Speaking at the UBS Global Technology Summit, Julie Larson Green, Executive Vice President, Devices and Studios, explained the rational behind Windows RT, and also the need to differentiate Windows RT more from Windows 8.
In response to the question:
QUESTION: Could we come back a bit to the Surface? It could be said that the launch of a dual track last year, RT and Windows 8, was somewhat confusing for the supply chain and the consumer. Do you think there is still a viable route here for that dual track to continue, as you’ve done with the refresh this year, or do you actually think we need a proper reboot of RT from the start? And I guess the question, as well, is exactly what has RT achieved from your standpoint?
… she said:
JULIE LARSON-GREEN: Sure. So Windows RT, I think there’s clearly, when you look out in the industry, there’s clearly a need for a simplified consumer electronics experience on devices. So you look at iPad in particular, and it’s a turnkey, closed system. It doesn’t degrade over time. It doesn’t get viruses. It’s not as flexible, you can’t do as much with it, but it’s a more seamless experience, even though more simplified.
Windows can do anything you want it to do. You can write all the way to the metal. You can add things into your startup groups that would affect your battery life long-term. There are cool, powerful scenarios, but they come at a cost in mobility. And so Windows on ARM, or Windows RT, was our first go at creating that more closed, turnkey experience, where it doesn’t have all the flexibility of Windows, but it has the power of Office and then all the new style applications. So you could give it to your kid and he’s not going to load it up with a bunch of toolbars accidentally out of Internet Explorer and then come to you later and say, why am I getting all these pop-ups. It just isn’t capable of doing that by design.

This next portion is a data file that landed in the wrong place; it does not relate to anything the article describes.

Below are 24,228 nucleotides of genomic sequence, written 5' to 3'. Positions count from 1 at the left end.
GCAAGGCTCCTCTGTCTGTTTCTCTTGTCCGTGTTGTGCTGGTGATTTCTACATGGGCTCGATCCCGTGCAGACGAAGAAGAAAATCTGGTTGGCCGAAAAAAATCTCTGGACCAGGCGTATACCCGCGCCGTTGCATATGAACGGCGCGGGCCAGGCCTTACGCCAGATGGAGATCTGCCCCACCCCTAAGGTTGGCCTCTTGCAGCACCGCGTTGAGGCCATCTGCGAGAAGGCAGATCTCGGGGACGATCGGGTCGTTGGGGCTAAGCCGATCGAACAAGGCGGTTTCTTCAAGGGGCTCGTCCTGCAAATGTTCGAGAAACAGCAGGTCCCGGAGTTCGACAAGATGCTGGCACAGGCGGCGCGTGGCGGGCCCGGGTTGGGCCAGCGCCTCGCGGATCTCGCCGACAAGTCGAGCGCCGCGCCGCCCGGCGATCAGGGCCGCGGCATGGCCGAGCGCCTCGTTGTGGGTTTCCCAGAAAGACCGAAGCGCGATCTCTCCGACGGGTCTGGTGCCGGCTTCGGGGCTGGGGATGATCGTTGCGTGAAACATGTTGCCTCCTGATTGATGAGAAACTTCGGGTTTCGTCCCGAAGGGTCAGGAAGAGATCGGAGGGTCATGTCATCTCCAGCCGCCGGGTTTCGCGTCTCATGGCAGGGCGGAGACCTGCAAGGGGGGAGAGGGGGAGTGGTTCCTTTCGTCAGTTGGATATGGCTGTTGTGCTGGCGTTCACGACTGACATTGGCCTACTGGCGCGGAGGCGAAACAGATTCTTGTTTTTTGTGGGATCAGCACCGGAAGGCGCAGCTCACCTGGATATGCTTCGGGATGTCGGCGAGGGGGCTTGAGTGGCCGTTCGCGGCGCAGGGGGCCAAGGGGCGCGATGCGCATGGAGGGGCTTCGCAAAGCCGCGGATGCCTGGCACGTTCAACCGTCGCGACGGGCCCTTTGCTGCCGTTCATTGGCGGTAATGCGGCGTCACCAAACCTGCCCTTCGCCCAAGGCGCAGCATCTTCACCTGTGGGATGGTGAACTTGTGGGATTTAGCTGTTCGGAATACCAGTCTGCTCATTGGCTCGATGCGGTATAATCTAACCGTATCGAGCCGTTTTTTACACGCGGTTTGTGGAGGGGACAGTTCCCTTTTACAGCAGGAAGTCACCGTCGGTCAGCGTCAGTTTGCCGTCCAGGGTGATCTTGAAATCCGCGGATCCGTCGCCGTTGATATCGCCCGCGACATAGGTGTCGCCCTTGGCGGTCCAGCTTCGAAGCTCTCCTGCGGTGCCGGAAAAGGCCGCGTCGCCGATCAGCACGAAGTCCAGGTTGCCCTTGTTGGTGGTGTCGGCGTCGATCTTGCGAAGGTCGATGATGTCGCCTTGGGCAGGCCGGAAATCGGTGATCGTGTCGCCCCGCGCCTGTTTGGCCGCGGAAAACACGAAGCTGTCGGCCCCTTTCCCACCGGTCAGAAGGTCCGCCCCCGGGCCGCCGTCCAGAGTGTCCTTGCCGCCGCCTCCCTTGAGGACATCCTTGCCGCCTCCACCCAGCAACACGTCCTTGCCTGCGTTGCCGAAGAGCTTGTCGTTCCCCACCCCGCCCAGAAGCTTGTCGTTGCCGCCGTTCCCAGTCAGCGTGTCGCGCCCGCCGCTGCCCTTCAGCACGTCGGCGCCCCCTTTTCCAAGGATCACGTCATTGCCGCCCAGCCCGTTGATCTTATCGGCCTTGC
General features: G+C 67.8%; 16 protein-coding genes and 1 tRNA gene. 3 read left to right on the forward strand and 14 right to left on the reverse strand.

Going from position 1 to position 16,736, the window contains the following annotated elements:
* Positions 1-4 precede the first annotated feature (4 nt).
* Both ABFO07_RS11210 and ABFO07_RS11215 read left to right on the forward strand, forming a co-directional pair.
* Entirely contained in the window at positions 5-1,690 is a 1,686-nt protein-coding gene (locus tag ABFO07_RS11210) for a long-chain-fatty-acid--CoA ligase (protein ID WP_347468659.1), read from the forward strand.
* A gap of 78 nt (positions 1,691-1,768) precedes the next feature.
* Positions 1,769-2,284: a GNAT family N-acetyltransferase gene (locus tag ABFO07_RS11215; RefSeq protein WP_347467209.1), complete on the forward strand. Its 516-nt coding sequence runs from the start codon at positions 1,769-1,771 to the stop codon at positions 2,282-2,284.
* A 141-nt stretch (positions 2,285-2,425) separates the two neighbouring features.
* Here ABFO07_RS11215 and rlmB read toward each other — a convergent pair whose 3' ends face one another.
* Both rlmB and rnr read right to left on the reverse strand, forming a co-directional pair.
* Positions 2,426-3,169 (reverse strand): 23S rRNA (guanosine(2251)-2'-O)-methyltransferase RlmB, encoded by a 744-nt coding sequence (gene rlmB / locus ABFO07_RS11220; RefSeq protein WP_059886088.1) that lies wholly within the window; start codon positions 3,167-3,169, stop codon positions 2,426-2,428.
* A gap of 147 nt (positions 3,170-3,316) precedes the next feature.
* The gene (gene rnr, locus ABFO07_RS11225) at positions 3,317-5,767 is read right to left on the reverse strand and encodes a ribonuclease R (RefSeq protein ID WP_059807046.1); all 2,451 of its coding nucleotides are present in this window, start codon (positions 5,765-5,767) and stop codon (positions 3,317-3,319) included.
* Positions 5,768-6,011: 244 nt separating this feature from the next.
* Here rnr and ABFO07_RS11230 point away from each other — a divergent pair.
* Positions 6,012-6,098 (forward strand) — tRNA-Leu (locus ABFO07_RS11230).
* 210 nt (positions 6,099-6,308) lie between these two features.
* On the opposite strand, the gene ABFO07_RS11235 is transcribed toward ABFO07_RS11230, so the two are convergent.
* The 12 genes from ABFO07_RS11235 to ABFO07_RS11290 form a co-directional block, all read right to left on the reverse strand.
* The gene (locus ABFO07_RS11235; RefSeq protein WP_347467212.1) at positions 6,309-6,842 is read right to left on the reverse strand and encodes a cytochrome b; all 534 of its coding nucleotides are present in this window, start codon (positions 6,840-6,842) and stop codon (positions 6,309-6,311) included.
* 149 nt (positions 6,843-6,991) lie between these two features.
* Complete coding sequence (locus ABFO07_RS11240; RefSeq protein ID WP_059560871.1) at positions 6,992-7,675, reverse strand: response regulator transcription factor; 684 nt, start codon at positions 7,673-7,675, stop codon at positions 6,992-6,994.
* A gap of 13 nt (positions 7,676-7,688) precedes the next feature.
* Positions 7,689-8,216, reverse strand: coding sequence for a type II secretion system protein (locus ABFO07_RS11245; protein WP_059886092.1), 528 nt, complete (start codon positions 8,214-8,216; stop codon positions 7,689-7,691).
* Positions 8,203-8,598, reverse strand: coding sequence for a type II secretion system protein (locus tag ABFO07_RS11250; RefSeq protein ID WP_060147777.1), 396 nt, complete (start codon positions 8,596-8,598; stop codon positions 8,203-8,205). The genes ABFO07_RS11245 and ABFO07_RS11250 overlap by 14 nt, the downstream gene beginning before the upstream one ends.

So the goal was to deliver two kinds of experiences into the market, the full power of your Windows PC, and the simplicity of a tablet experience that can also be productive. That was the goal. Maybe not enough — I think we didn’t explain that super-well. I think we didn’t differentiate the devices well enough. They looked similar. Using them is similar. It just didn’t do everything that you expected Windows to do. So there’s been a lot of talk about it should have been a rebranding. We should not have called it Windows. How should we have made it more differentiated? I think over time you’ll see us continue to differentiate it more.
She then explained the process may result in the loss of one version of Windows, saying:
We have the Windows Phone OS. We have Windows RT and we have full Windows. We’re not going to have three. We do think there’s a world where there is a more mobile operating system that doesn’t have the risks to battery life, or the risks to security. But, it also comes at the cost of flexibility. So we believe in that vision and that direction and we’re continuing down that path.
Plainly if there is a need for a long battery life locked down OS, and having both Windows Phone and Windows RT is too much, the likelihood is for the two operating systems to merge, and for the new OS to offer a user experience differentiated from Windows 8.
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